Copyright zealots FAST to pursue 'far greater' fines for historic piracy
Not-for-profit organ looking for wider income streams - sources
The Federation Against Software Theft (FAST) will step up its campaign to penalise pirates by seeking to get back monies lost to “historic” illegal use.
FAST claimed it had run educational awareness events to cut down on intentional illegal use of software programmes, but had received 100 reports in the past year of wanton abuse.
“As we have seen there is still a huge number of determined individuals trying to avoid the costs of correctly licensed software,” said Alex Hilton, CEO at FAST, a former director at Microsoft.
“As a result, we have announced that FAST will no longer act to just recoup the losses suffered by our members, but we will also recover money for historic legal abuse.”
The self-appointed software police will not be solely pursing infringers, “we will now be acting retrospectively and that means a far greater financial impact,” Hilton added.
According to claims from the Business Software Alliance, the value of unlicensed software in the UK totalled £1.3bn in 2015, placing it just behind France as the biggest users of illegal wares in Europe.
Hilton said FAST was aware of examples where junior IT staff were “forced to mislead vendors or auditors” only to later become whistleblowers. “This is nothing short of a fraudulent management mindset and we are determined to stamp out intentional software misuse.”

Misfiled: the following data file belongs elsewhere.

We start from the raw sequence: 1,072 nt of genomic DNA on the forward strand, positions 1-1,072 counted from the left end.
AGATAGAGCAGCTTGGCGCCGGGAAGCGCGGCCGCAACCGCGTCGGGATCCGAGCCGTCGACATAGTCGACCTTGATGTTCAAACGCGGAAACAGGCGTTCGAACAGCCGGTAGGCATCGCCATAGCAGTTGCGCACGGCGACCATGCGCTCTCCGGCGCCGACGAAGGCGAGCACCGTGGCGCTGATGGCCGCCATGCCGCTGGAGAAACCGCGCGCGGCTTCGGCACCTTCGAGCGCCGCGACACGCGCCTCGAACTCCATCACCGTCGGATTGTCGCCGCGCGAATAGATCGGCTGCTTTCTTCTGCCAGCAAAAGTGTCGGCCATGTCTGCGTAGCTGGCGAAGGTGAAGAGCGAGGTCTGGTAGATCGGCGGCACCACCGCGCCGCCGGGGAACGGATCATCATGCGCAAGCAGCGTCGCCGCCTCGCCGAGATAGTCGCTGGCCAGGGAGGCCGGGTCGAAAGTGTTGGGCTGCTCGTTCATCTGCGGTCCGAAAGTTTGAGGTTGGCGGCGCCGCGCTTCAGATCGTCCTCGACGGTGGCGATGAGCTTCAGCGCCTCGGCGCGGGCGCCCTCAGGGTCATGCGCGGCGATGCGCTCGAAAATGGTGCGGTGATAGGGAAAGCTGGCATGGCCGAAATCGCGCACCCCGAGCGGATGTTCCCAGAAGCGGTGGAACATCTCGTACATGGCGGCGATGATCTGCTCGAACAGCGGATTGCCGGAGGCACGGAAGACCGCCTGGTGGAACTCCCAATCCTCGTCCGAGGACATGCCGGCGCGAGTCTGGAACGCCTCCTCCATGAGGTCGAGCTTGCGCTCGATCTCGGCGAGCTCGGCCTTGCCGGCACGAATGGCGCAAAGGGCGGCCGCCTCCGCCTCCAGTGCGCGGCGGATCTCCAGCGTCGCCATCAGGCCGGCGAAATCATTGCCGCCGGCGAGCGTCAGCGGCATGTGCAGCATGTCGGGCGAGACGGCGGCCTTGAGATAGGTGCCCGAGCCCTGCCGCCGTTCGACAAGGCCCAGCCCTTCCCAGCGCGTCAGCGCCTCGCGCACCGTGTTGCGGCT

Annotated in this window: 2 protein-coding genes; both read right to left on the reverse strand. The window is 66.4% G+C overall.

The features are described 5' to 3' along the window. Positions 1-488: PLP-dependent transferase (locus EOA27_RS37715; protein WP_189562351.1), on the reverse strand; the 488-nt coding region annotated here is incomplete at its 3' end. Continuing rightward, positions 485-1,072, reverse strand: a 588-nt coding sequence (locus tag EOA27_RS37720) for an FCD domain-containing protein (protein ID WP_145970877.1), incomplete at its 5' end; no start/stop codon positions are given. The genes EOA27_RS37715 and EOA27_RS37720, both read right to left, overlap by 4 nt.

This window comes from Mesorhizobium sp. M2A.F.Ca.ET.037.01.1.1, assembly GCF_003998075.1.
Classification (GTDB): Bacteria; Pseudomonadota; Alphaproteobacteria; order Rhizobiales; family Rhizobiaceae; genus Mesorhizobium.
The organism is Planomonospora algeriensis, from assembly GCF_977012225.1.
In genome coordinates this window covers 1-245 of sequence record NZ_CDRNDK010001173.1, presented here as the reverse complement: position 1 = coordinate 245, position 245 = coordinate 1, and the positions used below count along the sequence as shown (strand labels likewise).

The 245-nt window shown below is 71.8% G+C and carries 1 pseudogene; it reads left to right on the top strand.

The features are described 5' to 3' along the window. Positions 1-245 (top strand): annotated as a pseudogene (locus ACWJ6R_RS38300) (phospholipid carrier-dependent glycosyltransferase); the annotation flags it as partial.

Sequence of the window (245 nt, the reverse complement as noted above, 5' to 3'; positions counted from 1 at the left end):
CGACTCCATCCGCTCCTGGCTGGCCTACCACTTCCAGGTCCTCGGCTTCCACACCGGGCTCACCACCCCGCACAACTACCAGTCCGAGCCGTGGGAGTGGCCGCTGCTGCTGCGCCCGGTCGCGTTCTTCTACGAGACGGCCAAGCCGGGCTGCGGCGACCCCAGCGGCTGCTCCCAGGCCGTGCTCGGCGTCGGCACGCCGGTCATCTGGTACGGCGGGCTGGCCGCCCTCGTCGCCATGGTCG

The tools used by FAST include civil lawsuits to halt “software theft” and has referred cases to national law enforcement authorities for criminal prosecution.
FAST is a not-for-profit industry body that is funded by vendors to run its educational awareness campaigns on software licensing but sources expected the fines to generate the lion's share of income in future.
“There is a genuine problem with piracy but when the body uses the fines to fund themselves, there is an enormous conflict of interest. It is up to the vendors to put together programmes that monitor usage,” one source said.
He said the situation was analogous to the UK police force bagging fines paid by speeding motorists, claiming it will stop the wrong sort of behaviour.
“FAST will go after the offenders that can give the most income,” our source from the software industry added.
We asked Hilton for further comment but have yet to hear back from him. ®